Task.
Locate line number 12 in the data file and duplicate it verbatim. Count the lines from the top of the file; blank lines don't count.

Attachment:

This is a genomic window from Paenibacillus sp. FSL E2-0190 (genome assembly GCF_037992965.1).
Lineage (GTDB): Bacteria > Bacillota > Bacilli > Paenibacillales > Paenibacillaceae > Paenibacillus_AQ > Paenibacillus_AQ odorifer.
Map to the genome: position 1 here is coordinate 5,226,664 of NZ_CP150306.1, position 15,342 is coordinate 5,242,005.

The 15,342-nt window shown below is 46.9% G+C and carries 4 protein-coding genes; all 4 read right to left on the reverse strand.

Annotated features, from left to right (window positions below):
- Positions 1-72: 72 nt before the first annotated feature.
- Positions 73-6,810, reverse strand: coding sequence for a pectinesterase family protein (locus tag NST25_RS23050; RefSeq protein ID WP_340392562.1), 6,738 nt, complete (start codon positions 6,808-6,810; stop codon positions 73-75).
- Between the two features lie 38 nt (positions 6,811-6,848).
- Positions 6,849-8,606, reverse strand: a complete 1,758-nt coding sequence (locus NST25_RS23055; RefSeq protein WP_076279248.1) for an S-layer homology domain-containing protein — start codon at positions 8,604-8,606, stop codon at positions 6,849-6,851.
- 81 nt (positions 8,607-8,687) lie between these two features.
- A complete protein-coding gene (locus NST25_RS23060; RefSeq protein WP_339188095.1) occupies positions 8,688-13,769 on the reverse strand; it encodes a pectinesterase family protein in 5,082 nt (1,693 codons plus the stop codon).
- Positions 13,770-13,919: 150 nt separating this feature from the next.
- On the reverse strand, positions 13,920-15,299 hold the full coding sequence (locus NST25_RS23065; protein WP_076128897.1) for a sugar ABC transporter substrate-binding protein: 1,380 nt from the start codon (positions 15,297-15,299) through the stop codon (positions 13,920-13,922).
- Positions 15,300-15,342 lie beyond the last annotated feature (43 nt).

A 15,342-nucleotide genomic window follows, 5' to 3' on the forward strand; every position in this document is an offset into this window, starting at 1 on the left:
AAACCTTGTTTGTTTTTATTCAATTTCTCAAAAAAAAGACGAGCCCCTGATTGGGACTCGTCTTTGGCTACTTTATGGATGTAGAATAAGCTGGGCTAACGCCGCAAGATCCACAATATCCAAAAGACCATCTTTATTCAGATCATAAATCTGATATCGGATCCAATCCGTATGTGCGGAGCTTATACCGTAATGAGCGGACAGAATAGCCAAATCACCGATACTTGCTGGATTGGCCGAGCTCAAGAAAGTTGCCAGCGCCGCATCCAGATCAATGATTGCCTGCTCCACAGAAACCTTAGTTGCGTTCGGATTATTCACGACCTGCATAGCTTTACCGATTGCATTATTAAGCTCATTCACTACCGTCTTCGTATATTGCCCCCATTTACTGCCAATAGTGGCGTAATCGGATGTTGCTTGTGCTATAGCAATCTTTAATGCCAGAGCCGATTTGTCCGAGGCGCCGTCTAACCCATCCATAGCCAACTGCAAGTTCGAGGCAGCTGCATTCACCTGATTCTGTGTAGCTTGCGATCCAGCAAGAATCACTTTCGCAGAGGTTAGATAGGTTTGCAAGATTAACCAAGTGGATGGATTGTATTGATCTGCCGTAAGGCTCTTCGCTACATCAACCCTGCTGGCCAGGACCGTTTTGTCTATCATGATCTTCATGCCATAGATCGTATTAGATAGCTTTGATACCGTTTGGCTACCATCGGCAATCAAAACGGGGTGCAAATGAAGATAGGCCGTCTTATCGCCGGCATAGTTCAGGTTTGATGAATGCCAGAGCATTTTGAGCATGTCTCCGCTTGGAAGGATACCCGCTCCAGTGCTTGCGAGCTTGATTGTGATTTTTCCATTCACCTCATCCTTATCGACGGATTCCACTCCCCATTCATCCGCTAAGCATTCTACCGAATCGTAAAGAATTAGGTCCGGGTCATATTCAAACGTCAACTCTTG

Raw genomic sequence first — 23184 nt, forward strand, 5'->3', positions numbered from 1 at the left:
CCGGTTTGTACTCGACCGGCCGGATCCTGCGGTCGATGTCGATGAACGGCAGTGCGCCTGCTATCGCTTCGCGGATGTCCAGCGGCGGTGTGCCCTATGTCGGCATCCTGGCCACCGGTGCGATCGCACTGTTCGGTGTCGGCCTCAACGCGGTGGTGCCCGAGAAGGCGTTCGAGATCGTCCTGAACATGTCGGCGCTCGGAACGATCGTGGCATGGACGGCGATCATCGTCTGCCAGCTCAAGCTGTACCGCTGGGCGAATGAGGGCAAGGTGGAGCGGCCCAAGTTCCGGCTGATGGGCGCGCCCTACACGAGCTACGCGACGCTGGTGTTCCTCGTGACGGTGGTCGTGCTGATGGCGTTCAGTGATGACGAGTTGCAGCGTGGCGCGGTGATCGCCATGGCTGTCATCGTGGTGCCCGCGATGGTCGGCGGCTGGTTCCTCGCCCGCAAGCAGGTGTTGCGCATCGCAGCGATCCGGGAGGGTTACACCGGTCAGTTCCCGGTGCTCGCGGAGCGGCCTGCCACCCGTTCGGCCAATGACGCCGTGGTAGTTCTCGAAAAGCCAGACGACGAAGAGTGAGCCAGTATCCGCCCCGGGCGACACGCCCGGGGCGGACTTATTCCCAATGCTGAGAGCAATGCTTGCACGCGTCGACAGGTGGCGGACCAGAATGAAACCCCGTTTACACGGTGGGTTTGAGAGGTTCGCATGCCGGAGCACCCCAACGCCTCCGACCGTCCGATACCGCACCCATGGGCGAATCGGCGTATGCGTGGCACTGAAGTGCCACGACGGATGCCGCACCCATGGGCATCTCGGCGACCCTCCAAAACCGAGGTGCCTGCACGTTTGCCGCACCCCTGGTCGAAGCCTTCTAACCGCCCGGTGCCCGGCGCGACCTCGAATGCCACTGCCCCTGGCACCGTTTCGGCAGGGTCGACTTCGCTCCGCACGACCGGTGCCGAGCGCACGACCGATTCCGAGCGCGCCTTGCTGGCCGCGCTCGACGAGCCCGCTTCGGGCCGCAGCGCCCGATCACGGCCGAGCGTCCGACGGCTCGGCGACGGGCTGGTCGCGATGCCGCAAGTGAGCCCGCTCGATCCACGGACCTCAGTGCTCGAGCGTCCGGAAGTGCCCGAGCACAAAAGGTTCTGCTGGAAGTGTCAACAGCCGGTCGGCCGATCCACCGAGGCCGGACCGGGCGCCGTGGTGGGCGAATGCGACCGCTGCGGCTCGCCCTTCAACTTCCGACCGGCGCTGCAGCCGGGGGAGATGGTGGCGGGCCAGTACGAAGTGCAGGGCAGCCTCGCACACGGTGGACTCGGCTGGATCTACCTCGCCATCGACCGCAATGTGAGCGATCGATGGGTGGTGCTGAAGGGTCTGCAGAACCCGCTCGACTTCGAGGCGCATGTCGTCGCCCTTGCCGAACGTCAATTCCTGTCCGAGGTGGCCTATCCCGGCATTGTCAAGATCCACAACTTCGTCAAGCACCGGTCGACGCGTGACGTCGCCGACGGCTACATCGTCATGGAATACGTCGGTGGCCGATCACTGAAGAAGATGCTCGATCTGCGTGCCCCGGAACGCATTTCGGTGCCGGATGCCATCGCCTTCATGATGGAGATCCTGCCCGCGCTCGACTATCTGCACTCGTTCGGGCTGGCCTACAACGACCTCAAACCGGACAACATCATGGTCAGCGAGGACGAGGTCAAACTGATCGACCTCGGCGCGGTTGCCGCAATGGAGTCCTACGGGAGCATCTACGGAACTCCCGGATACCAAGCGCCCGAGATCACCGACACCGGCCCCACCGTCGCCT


- Positions 13,770-13,919: 150 nt separating this feature from the next.